Zack and I settle in. He is watching a show on football. At first he thought it was a movie, but soon realized it was in fact a documentary. He became so engrossed he asked me to join him. "Undefeated" as it turns out, won an Academy Award in 2011. It is a documentary of an underdog football team who look to reverse their fortunes with coach Bill Courtney. I would highly recommend watching it, even if you don't like sports, it's amazing to see how these kids lives are turned around, by a handful of loving, caring people. THIS is what it's all about!! What we can do for others!!
Rhonda stops by so we can have a quick dinner downstairs, I'm not really in a talking mood tonight, with every word I am angry, frustrated and want to just cry. I am second guessing everything I do for Zack. Were we right to send him to the Monster Truck Show, did I get him here fast enough, am I right in trusting all they are doing for them, are they doing enough for him and fast enough, is there a question I didn't ask, or a test I should have demanded. We did find out later that Zack could not have gotten sick this quickly from the show, this has been gradually working into an infection.
Karen, our social worker from the Cancer Center comes in to visit for awhile. Zack is sitting in the chair and in good spirits. He is talkative, but soon realizes that it comes with the consequences of coughing. He tries to eat a little danish, but after two bites, gives up. I received a bill from the Hospital for one of the Hospital stays last December and it shows that we owe $9,000. Knowing that the deductible and out of pocket has been met I freaked out. Since I am not home and left a lot of the paperwork there, I ask Karen if she can get me a print out of that day / week of services so I can determine what the problem is. I'm hoping it is a billing error, but one never knows. Insurance doesn't guarantee they will pay everything! She returns with the printout from "their" orders and offers to help should they need to fax anything to me, by bringing it back to the hospital. Luckily, I find the insurance website and look up the Explanation of Benefits (EOB). Though it is still not clear, I can make the necessary phone calls tomorrow and hopefully figure it all out.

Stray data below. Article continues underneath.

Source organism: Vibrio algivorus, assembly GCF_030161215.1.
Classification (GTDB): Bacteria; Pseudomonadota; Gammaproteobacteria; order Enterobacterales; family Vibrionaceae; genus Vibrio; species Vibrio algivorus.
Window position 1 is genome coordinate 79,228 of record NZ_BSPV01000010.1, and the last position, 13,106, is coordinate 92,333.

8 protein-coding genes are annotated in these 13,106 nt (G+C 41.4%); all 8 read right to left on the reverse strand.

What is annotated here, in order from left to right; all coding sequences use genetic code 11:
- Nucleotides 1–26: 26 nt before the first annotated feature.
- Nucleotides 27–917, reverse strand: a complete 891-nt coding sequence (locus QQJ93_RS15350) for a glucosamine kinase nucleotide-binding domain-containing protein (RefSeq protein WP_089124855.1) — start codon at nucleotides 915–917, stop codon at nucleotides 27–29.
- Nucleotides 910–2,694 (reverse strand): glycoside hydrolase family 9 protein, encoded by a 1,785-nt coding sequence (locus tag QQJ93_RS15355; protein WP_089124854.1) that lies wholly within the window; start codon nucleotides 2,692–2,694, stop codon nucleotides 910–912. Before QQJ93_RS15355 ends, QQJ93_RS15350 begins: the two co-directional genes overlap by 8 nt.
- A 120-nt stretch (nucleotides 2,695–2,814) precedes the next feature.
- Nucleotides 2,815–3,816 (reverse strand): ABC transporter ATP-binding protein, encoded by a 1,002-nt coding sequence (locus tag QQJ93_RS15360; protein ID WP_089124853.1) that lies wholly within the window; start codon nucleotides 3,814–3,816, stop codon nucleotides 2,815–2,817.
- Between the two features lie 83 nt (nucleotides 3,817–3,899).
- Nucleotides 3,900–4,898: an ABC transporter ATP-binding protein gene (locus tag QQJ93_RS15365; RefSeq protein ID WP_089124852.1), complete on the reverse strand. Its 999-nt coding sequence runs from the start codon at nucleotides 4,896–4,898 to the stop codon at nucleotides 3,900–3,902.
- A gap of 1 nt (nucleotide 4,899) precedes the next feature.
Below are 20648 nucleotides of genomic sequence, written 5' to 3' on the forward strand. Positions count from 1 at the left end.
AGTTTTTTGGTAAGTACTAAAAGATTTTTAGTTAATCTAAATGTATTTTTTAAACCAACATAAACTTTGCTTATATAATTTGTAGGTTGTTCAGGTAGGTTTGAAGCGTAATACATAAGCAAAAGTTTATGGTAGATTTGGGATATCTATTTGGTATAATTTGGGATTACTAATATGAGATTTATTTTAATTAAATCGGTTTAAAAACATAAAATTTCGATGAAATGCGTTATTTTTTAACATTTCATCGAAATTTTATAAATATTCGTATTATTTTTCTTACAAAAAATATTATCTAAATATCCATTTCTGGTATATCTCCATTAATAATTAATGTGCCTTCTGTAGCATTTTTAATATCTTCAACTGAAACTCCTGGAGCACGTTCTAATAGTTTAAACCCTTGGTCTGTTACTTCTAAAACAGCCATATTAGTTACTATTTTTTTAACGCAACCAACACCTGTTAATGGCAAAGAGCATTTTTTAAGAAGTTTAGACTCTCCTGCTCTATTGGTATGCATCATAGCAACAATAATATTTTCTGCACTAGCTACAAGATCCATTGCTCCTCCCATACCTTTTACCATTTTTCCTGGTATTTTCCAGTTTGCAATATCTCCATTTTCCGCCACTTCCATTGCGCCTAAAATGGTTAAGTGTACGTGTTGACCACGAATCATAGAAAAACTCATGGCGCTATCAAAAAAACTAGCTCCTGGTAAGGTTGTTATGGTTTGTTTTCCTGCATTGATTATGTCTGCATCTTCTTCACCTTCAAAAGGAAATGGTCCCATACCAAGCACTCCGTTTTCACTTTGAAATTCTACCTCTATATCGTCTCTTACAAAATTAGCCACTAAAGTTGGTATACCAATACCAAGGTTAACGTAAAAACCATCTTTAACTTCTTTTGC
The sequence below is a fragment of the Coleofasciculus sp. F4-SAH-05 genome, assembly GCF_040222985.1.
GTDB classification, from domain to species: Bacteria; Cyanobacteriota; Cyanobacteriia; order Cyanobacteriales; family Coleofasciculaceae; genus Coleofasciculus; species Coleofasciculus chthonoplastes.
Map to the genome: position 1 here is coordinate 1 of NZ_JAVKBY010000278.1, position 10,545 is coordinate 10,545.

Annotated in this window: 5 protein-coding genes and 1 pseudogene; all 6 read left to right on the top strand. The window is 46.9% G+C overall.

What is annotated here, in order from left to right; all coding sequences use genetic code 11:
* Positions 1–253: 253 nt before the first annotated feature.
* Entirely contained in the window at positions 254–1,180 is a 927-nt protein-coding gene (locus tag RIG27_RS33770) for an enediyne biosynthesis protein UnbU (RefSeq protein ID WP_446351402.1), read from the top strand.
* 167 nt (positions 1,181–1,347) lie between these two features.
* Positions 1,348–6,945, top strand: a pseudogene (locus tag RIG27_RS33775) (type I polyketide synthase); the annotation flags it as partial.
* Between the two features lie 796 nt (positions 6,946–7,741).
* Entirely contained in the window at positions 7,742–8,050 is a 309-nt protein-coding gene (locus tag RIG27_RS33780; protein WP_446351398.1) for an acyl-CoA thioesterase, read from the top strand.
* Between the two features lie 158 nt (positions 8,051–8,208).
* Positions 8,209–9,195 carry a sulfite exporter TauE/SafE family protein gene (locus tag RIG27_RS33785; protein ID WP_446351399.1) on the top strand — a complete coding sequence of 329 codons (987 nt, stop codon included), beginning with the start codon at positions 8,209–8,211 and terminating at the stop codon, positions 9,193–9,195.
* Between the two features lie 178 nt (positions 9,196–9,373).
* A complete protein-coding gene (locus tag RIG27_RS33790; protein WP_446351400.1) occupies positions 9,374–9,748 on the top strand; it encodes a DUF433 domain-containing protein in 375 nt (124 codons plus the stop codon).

Dr. OB is on call today and comes in with confirmation that Zack does indeed have pneumonia. They fear it is fungal by the looks of the scans. They also did a CT of his sinuses and he has all but one area that is clogged. Though this is considered "normal" for one under the type of strict protocol treatment, it is still a concern. The good news is they now know what medicine to give him for his sinus infection. I make a comment about wishing Drs. Steve or Nancy could be here with their activators. (we had an ice storm last night so everyone is grounded) Dr. OB asks what that is and what is done with it. I proceed to explain how it helps to relieve the pressure on the sinus when used in specific areas of the face and the sinus in most cases open up and drain. He is fascinated with this and says "hey if it works" to which I reply "it does!!!" Like I said, there are many things out there that work!! I further explain that since working for the Cagens I have not had to take sinus medication and I used to have to take it every year!! The Dr. then tells us he has contacted one of the best Drs to do a Bronchoscopy . He tells us that Zack is not to drink or eat after midnight tonight and the test will be done at 11 tomorrow. He will be given anesthesia during this and once done and several biopsies are performed they will know exactly if it is viral, fungal or bacterial. They will then move right into the proper treatment. (A bronchoscope is a device used to see the inside of the airways and lungs. Although it can be flexible or rigid, a flexible bronchoscope is almost always used. The flexible bronchoscope is a tube less than 1/2 inch wide and about 2 feet long. Rarely, a rigid bronchoscope is used. The scope is passed through your mouth or nose, through your windpipe (trachea), and then into your lungs. Going through the nose is a good way to look at the upper airways. The mouth method allows the doctor to use a larger bronchoscope.) They will go through his mouth.